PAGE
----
At least that's how I'm portrayed in most media.

OK, maybe I do wear bunny slippers. But that's only because my daughter bought them for me as a joke, and they keep my feet warm.

Oh, all right, I also have a couple of cats. And yes, in fact, I do have a libido. But that's as far as I go in resembling the caricature.

I actually don't write or read romances because I'm lonely, or because I feel inadequate, or want the chance to sneak a peak at dirty words. If you want to get political, I write romance because I like to remind myself (and everyone else. Writers are compelled to make other people listen to them) that I deserve everything I want in a relationship. I deserve to be happy, to be satisfied, to be safe, to be an equal. I deserve to be solvent and for my children to be taken care of.
As a genre written by women primarily for women, it is our promise to each other that life is worth reproducing. It's our commitment to the future. Pretty heavy stuff for heaving loins, huh?

If you think about it, though, we're in the business of hope. No matter what happens in a romance (and trust me, after 26 romances, I've had absolutely everything happen, from attempted suicide to the battle of Waterloo), everything comes out all right. We romance writers say, "If we just commit to each other, if we work together, we can get through anything." Very powerful message, if you ask me.

But romances are just fantasy, you protest. Of course they are. So is every Tom Clancy book, Shakespeare play, and political ad. I make no apologies for the fantasies in romance.

Yes, the heroines tend to be relentlessly orgasmic. The heroes are just as relentlessly manly (as much as I'd love to say that my heroes are everyman, not one of them has looked like Steve Buscemi) and impossibly stoic when wounded.

(Most people assume that women love an injured hero because it brings out her nurturing instincts. They expect us to go all Marion to Indiana Jones' reluctant winces. Baloney. Any woman who has had to put up with her husband's near-fatal colds knows that the fantasy of an injured hero is that he doesn't whine.)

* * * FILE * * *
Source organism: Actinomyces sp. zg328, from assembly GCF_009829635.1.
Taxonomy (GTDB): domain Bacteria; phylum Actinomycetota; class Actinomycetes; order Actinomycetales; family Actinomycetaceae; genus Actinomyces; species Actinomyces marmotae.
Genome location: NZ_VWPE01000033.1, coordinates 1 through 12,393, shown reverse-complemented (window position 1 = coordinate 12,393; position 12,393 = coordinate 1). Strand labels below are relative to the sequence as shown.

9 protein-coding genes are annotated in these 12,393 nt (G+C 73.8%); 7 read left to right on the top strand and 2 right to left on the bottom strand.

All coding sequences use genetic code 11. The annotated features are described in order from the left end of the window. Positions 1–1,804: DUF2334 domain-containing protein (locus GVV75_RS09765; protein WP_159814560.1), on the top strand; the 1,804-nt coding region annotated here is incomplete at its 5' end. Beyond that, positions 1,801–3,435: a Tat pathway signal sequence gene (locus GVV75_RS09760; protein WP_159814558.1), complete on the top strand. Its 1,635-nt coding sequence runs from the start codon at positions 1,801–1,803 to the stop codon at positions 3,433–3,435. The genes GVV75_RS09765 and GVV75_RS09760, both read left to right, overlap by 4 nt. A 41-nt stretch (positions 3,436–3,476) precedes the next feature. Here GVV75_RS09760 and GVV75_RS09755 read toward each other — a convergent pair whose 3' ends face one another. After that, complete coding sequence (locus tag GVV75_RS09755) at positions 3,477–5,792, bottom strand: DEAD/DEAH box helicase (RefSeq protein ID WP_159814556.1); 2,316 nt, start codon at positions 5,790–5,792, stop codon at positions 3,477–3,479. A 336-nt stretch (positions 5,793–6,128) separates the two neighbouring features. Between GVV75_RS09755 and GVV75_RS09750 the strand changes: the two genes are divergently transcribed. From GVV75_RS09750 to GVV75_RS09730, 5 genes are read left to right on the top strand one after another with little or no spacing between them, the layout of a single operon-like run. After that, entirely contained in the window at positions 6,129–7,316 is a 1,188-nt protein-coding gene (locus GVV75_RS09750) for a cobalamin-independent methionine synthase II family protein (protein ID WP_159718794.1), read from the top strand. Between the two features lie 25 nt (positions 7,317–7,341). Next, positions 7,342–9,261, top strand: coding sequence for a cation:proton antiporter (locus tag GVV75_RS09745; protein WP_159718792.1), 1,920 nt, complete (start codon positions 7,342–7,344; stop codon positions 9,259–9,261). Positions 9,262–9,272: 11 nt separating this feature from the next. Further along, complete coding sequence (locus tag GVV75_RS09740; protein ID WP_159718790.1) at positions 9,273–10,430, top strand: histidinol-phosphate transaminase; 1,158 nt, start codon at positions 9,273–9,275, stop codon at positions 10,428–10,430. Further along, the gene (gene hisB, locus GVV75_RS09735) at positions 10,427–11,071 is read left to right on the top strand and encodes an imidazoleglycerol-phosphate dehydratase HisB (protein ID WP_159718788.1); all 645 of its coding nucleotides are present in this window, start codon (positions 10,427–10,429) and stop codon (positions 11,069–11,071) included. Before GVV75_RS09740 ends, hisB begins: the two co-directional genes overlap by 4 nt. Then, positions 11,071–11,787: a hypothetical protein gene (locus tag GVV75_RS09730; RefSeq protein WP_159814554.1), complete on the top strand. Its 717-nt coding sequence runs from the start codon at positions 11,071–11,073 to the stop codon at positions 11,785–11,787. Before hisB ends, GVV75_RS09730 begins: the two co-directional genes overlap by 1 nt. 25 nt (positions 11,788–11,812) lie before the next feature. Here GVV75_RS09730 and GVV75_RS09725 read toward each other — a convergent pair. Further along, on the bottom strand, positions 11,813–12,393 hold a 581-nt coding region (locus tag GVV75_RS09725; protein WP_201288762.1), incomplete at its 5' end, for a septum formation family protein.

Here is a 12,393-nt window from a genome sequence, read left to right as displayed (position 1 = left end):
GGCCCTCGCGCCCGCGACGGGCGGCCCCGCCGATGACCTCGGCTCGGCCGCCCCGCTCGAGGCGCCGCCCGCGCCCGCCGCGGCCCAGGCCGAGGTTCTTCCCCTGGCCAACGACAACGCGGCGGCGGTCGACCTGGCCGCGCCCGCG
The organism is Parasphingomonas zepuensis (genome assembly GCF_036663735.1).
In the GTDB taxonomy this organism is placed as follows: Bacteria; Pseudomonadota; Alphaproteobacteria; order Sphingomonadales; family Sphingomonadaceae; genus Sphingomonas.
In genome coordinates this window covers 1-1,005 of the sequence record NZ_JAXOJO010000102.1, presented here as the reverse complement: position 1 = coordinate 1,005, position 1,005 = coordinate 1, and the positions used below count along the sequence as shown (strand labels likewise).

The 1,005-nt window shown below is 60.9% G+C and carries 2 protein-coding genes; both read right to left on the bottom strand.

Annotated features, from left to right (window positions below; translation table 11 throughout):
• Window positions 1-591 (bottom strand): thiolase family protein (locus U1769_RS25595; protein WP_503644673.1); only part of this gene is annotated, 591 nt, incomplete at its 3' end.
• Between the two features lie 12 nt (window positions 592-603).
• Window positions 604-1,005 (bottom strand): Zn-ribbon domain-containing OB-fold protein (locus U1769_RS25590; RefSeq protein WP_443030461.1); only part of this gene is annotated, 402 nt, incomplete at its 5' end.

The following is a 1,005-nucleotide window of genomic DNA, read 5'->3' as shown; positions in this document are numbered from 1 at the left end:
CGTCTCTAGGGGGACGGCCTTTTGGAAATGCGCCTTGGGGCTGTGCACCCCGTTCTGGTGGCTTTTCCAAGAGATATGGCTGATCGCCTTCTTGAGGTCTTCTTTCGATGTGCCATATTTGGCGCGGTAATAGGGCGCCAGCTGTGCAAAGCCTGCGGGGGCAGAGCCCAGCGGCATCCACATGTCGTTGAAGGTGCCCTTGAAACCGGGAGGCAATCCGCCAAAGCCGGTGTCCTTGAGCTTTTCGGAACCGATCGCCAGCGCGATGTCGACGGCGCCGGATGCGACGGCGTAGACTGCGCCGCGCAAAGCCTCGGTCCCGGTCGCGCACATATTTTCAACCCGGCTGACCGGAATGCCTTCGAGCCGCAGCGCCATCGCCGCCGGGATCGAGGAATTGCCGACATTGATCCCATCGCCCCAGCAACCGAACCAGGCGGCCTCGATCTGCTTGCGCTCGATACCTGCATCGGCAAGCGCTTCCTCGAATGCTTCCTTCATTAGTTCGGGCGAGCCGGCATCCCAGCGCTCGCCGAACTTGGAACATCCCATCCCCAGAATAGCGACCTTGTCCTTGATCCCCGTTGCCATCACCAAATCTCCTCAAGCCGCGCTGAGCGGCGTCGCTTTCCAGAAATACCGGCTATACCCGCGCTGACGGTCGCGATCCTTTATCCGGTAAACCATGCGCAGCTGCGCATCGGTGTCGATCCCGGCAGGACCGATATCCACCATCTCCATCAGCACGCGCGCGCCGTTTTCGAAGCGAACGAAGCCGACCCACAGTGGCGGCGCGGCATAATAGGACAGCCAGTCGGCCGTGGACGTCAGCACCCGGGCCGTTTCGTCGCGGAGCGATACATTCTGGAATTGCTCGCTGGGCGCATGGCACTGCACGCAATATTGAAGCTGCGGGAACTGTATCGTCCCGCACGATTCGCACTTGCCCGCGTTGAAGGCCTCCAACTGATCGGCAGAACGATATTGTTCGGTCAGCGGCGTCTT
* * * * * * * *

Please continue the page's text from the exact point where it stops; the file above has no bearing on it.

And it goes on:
But after 20 years of writing romances and 36 years of marriage, I have to admit that there is one fantasy that is becoming more and more important to me.

I have children. I have grandchildren. My husband and I are both getting gray, and over the years we have collected responsibilities and distractions like dust bunnies.

We love each other even more than when we first married, but it's a tempered love, well-worn and familiar. It isn't new. It isn't exciting. It isn't a revelation. It isn't completely, utterly, magically all-consuming. We have to share it with kids and careers and the responsibilities of the wider world.

But when I read a romance, I can return to that moment in a blooming relationship when I could be perfectly selfish, when nothing really existed but my lover.

When love was an exhilarating surprise, and the world seemed a bit brighter, tasted sweeter, made me smile more, just because the man I loved was in my life. When we could disappear for an entire weekend, doing nothing but lying in bed naked reading (well, some of the weekend reading, anyway) and suffer no consequences (like the state wanting to know why our 12-year old is out driving our other kids to ball practice).

After all, after 36 years of marriage, it's been a long time since I've been able to indulge in one person like that. And I admit it: I miss it, too.

But sometimes, when I open a book and read about a man and a woman who are just discovering each other, I can relive it. I can remind myself that it was a wonderful part of my courtship and marriage.

And, if I'm very lucky and the stars are aligned and nothing calls us away, I can remind my husband of it, too.

Not a bad fantasy at all.

Eileen Dreyer and her evil twin Kathleen Korbel have written more than 36 books in romance and suspense. Her July 2010 release, "Barely a Lady" will be her first foray into historical romance.

Tuesday, May 11, 2010

Slim to None by Jenny Gardiner

Jenny Gardiner is our first GCCer to go direct to digital! I am so excited for her and her digital adventure. Jenny stopped by to discuss her latest book; Slim to None. Here is the fab cover.

And now from Jenny Gardiner!

Many of you may know me as a novelist who was able to successfully market my way into a publishing contract with my first novel, SLEEPING WITH WARD CLEAVER, which was the winner of Dorchester Publishing's American Title III contest a few years ago. Back then I sort of stumbled into the frontier of capitalizing on what would soon become the most comprehensive way to market and publicize books—via networking on the internet.